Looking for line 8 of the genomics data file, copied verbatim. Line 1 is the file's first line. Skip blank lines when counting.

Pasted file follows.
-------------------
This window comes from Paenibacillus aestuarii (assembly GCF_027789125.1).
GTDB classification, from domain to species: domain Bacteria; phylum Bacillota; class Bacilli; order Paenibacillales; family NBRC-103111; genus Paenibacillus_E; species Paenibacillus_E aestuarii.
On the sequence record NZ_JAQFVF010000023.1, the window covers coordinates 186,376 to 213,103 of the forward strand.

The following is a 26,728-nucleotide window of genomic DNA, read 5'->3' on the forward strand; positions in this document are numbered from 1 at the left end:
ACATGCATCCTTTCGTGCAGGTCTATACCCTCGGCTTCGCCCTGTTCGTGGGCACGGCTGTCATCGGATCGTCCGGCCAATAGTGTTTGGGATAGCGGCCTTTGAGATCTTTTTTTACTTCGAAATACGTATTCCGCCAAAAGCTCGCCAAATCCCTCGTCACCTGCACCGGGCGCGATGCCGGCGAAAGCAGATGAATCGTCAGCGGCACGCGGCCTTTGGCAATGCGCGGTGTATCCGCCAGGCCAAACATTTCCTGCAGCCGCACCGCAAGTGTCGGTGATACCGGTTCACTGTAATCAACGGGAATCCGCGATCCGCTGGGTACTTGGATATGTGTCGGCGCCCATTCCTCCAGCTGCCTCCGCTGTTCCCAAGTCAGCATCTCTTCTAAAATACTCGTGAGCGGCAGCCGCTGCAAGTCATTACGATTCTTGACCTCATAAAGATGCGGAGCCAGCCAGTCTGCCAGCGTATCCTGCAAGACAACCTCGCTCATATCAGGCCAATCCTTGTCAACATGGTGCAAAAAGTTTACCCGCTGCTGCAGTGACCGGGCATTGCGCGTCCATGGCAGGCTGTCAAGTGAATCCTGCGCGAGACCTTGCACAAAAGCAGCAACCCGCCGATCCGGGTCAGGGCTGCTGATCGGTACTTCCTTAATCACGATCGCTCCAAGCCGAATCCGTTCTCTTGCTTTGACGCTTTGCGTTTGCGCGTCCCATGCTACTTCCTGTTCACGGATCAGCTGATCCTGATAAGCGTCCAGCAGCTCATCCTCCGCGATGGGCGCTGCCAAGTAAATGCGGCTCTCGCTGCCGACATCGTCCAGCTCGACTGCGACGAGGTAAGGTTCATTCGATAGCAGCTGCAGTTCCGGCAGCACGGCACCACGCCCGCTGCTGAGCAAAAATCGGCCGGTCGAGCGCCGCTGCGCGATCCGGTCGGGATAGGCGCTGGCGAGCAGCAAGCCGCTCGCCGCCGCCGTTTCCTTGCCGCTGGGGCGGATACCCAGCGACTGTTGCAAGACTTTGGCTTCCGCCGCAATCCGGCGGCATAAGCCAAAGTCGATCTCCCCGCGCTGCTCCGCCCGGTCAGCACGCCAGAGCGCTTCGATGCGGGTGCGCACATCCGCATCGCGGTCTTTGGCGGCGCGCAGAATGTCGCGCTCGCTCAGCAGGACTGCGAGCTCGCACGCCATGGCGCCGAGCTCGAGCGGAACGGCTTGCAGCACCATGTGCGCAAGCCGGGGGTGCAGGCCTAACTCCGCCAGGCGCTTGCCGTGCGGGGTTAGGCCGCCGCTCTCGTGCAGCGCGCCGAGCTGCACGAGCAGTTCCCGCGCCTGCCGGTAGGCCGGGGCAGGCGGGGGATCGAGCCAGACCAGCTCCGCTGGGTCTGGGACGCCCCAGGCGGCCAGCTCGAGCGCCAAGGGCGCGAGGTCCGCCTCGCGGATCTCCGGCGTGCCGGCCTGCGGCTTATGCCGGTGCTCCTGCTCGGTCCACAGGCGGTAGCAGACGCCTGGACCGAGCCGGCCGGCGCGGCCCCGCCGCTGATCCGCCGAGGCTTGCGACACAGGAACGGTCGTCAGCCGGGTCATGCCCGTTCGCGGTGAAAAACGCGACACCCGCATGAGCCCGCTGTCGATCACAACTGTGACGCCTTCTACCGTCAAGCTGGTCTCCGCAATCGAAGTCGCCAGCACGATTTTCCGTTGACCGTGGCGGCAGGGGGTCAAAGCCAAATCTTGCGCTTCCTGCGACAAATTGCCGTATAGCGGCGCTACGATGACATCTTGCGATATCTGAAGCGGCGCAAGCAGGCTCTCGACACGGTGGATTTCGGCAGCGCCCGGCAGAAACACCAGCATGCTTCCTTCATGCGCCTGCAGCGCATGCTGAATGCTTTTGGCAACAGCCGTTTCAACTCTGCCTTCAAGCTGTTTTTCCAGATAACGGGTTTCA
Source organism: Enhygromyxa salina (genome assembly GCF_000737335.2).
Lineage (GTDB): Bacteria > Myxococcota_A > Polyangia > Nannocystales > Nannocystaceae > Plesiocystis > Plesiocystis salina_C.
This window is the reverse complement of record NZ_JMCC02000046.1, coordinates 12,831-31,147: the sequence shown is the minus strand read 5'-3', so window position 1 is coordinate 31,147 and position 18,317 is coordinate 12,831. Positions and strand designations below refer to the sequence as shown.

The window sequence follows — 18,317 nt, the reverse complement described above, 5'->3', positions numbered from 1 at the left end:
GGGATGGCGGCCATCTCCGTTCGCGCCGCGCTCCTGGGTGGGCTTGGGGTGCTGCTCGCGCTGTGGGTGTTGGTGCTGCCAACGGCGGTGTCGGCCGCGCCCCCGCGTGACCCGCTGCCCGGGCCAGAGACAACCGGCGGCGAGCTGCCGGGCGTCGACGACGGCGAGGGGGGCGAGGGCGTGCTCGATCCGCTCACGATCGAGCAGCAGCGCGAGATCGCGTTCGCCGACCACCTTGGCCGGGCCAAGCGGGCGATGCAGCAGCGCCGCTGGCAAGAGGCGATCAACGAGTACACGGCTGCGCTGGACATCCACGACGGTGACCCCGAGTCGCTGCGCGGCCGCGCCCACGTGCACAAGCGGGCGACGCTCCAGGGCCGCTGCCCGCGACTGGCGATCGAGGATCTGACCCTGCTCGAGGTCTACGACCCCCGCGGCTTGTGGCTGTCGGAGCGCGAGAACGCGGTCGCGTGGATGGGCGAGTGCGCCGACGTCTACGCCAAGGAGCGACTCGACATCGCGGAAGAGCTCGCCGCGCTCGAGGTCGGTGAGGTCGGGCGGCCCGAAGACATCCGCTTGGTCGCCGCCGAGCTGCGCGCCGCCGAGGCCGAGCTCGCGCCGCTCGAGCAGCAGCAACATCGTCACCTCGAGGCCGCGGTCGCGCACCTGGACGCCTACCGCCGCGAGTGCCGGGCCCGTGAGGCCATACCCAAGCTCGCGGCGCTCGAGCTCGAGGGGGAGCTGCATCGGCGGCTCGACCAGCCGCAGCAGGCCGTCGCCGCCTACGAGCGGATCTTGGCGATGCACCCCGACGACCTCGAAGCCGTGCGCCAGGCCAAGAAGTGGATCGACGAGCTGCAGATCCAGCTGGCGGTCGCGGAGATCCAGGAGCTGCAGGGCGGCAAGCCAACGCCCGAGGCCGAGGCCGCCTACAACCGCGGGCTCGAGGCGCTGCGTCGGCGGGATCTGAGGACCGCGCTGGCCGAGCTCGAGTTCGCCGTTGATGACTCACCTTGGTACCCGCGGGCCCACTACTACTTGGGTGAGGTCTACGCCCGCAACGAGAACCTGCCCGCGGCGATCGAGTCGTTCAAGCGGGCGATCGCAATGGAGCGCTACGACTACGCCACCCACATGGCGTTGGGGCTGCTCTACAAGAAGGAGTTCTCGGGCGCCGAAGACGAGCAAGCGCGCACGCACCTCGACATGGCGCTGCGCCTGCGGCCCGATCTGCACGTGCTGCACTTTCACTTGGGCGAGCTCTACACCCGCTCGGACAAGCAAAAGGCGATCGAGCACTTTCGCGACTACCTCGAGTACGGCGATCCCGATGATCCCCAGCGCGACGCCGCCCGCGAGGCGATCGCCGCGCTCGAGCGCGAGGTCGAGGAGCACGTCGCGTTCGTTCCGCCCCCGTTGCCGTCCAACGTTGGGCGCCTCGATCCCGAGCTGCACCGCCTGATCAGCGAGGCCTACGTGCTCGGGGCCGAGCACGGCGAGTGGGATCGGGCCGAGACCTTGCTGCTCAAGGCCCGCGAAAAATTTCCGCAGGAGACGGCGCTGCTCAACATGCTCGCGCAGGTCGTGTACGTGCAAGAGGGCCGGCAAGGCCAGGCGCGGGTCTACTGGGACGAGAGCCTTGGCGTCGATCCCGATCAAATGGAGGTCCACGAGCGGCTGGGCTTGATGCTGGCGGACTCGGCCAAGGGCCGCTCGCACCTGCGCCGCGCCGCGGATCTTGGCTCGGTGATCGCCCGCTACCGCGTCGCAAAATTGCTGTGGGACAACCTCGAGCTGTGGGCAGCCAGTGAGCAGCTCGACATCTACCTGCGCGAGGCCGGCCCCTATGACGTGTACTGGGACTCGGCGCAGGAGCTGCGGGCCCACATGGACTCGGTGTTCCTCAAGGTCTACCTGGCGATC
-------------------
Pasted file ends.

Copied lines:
This window is the reverse complement of record NZ_JMCC02000046.1, coordinates 12,831-31,147: the sequence shown is the minus strand read 5'-3', so window position 1 is coordinate 31,147 and position 18,317 is coordinate 12,831. Positions and strand designations below refer to the sequence as shown.